$\begingroup$ You need to have a model for the time it takes the server to process each request. Clearly it is dependent on the number of requests the server is currently processing, but in what way? E.g. can we simply assume that the server has a certain internal parallelism and everything else is queued? In that case the throughput would be the same as long as you keep the server fully loaded, only latency would suffer. $\endgroup$ – jkff Jun 2 '15 at 4:39
  • $\begingroup$ @jkff If by model you mean keeping track of the time spent on each request, that is what I am adding to the rolling average and using as a comparison. I think what is happening is the server tries to process all requests at once and gets bogged down context switching. At a high number of outstanding requests the response times actually increase drastically. So keeping the server overly full has a negative impact in this case. $\endgroup$ – Animal Style Jun 2 '15 at 13:37
  • $\begingroup$ "Requests times are unpredictable and can be between 7 and 90 seconds." do you mean the time between requests? this is a fairly straightfwd application of some basic control theory concepts... may write this up further later $\endgroup$ – vzn Jun 3 '15 at 22:13
  • $\begingroup$ @vzn Should have said Response times are unpredictable, meaning that depending on the request the server has to do a variable amount of work which takes between 7 and 90 seconds to get a response back to the client. The client can send out requests really fast. $\endgroup$ – Animal Style Jun 3 '15 at 22:44
  • $\begingroup$ do the responses have the same size? a key question is what contents of the request have effects on response times and or size of response. eg form submissions, XML requests etc... this project could benefit from some extended empirical analysis via graphs etc... possibly more to analyze in Computer Science Chat $\endgroup$ – vzn Jun 3 '15 at 23:00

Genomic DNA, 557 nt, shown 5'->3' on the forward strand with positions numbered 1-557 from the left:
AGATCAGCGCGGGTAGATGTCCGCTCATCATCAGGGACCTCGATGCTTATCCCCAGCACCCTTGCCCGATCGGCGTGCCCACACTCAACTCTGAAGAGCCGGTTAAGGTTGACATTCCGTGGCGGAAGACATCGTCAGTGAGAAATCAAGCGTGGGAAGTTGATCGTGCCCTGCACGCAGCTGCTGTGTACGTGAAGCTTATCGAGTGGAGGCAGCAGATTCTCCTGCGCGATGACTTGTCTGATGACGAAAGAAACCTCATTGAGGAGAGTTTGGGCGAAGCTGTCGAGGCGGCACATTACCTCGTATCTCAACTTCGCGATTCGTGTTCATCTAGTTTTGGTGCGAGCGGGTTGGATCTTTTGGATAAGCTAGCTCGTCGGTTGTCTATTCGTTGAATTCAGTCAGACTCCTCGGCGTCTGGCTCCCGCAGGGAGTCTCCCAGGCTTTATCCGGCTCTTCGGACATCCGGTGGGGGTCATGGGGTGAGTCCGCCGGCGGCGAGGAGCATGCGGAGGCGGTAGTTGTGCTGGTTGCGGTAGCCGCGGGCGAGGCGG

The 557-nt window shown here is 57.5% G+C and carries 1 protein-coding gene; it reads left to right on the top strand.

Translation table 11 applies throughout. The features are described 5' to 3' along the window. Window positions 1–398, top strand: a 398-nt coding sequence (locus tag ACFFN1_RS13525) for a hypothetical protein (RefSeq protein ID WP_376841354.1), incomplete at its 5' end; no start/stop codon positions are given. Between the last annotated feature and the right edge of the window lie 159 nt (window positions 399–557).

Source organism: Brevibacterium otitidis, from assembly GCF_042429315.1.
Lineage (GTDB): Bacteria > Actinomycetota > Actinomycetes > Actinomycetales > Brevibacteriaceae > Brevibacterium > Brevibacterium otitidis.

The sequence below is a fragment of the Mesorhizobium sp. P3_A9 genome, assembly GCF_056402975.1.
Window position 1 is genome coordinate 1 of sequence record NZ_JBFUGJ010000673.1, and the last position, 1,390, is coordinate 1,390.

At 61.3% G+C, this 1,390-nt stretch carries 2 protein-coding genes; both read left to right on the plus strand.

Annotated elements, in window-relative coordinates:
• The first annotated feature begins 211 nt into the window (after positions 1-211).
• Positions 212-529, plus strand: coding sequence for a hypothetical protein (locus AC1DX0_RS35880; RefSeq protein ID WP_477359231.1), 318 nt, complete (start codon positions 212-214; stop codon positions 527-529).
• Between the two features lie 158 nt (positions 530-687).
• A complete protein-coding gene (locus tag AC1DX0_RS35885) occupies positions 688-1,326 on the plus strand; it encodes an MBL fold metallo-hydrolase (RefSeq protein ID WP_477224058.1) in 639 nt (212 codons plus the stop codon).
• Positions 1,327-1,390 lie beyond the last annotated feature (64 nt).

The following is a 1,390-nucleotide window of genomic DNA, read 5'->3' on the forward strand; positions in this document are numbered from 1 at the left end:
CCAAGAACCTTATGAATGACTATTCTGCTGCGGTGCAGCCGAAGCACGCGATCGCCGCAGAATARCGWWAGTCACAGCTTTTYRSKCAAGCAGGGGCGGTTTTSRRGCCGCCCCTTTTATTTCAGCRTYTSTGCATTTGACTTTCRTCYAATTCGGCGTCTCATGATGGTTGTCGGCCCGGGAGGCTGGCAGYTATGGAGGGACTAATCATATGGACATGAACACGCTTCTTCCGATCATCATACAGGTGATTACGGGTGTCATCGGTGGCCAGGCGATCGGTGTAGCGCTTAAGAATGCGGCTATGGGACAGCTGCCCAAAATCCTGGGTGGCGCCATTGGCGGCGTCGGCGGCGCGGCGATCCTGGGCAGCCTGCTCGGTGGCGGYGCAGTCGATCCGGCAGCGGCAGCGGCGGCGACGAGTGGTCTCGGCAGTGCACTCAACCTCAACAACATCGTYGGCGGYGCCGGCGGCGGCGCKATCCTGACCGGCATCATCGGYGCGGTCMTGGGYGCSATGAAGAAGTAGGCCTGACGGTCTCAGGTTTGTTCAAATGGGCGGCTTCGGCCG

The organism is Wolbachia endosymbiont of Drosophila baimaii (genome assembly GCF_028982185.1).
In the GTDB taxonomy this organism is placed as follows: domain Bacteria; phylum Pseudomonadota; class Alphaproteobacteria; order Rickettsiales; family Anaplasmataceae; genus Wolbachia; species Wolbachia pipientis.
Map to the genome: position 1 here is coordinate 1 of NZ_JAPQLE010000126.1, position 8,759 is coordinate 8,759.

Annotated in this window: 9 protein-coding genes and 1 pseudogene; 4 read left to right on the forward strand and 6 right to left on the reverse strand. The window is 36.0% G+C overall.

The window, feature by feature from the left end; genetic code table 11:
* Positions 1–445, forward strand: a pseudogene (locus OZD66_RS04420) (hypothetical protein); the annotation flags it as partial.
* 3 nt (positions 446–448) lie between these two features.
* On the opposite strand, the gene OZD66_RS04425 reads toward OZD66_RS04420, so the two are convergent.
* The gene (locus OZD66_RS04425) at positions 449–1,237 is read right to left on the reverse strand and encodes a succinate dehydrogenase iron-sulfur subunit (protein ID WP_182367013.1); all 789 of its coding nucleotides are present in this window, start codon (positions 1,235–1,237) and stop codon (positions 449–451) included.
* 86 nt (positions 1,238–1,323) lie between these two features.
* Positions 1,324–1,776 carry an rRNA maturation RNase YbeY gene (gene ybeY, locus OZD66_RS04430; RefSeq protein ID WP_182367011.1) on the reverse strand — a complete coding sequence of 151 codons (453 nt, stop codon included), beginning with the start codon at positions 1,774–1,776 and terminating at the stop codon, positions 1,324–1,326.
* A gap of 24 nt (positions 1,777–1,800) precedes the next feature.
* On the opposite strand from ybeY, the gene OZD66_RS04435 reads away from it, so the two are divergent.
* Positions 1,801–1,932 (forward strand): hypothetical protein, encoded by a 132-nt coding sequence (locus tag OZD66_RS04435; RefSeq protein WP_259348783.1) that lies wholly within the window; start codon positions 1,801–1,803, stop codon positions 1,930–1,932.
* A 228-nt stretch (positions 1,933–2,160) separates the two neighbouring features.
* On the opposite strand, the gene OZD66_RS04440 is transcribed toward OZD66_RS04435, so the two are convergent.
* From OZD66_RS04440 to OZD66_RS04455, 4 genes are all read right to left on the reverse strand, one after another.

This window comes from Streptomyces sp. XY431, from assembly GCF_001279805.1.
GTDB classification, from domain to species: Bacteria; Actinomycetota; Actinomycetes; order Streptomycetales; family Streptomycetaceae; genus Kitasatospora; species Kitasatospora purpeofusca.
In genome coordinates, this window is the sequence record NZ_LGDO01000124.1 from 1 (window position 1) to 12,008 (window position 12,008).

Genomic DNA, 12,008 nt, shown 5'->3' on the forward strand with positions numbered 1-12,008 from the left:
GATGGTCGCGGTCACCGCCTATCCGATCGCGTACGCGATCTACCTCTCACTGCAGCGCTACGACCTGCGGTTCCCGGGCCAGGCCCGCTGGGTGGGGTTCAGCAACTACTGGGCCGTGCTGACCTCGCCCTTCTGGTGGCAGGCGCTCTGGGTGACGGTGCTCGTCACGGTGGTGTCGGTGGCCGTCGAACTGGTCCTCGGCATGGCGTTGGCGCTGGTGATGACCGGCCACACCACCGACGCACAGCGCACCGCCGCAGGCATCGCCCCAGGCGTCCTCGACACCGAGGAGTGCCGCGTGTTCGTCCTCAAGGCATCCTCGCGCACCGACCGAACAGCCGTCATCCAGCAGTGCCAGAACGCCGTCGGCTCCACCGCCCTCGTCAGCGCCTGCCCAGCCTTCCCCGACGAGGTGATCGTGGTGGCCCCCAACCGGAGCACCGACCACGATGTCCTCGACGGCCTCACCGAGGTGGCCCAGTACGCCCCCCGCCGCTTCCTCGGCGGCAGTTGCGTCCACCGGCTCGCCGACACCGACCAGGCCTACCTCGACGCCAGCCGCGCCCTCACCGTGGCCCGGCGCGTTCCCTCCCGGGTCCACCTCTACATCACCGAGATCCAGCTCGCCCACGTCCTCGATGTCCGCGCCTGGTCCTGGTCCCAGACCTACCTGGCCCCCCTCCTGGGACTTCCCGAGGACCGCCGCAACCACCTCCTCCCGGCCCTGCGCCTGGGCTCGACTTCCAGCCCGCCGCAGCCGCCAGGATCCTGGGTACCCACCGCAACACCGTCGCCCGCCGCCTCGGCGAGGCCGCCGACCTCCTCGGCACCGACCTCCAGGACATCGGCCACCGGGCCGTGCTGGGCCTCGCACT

this is a fairly basic problem in control theory and there are "design patterns" in this area to handle this type of system, and think there is probably an example right out of a control theory book very close to your question. basically the theory involves a concept somewhat like the way a thermostat regulates temperature in a house. if the house is too hot, the heater shuts off, if is too cool, it turns on. you want something like the opposite where more delay ("throttling") is applied when there is greater load, however the principle is the same.

a basic solution is something like this. keep track of the minimum response time, this is a "baseline". now measure the current instantaneous difference between the minimum response time and current response time, this is roughly proportional to "load". now one does not one long-past load to influence current load readings. but neither does one want a large current spike in load to effect the throttling too much. the immediate idea here is to use a exponential running/ moving average of the load measurements to determine the throttling (this metric is used a lot in stock trading algorithms). exponential averages have a tunable continuous parameter (0..1) that basically weights between current and past values, at one end the past values are weighted lighter, at the other end the current value is weighted heavier.